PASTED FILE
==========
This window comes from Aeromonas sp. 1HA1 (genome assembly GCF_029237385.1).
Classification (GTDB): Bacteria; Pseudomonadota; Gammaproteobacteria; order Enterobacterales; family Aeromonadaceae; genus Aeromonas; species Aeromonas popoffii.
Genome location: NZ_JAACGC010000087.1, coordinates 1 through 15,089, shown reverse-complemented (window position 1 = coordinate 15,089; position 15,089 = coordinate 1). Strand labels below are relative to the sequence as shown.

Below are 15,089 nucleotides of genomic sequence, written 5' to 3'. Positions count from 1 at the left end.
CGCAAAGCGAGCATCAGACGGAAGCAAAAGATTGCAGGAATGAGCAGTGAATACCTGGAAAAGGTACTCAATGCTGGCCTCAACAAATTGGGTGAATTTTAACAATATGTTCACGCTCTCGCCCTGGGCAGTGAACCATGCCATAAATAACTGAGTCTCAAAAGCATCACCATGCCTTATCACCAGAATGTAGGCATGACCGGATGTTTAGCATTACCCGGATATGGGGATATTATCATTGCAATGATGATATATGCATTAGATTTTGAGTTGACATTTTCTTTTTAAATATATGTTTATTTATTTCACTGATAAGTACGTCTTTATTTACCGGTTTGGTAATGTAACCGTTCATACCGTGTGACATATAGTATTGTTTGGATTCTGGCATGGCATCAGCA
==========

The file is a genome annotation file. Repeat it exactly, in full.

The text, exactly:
This window comes from Aeromonas sp. 1HA1 (genome assembly GCF_029237385.1).
Classification (GTDB): Bacteria; Pseudomonadota; Gammaproteobacteria; order Enterobacterales; family Aeromonadaceae; genus Aeromonas; species Aeromonas popoffii.
Genome location: NZ_JAACGC010000087.1, coordinates 1 through 15,089, shown reverse-complemented (window position 1 = coordinate 15,089; position 15,089 = coordinate 1). Strand labels below are relative to the sequence as shown.

Below are 15,089 nucleotides of genomic sequence, written 5' to 3'. Positions count from 1 at the left end.
CGCAAAGCGAGCATCAGACGGAAGCAAAAGATTGCAGGAATGAGCAGTGAATACCTGGAAAAGGTACTCAATGCTGGCCTCAACAAATTGGGTGAATTTTAACAATATGTTCACGCTCTCGCCCTGGGCAGTGAACCATGCCATAAATAACTGAGTCTCAAAAGCATCACCATGCCTTATCACCAGAATGTAGGCATGACCGGATGTTTAGCATTACCCGGATATGGGGATATTATCATTGCAATGATGATATATGCATTAGATTTTGAGTTGACATTTTCTTTTTAAATATATGTTTATTTATTTCACTGATAAGTACGTCTTTATTTACCGGTTTGGTAATGTAACCGTTCATACCGTGTGACATATAGTATTGTTTGGATTCTGGCATGGCATCAGCA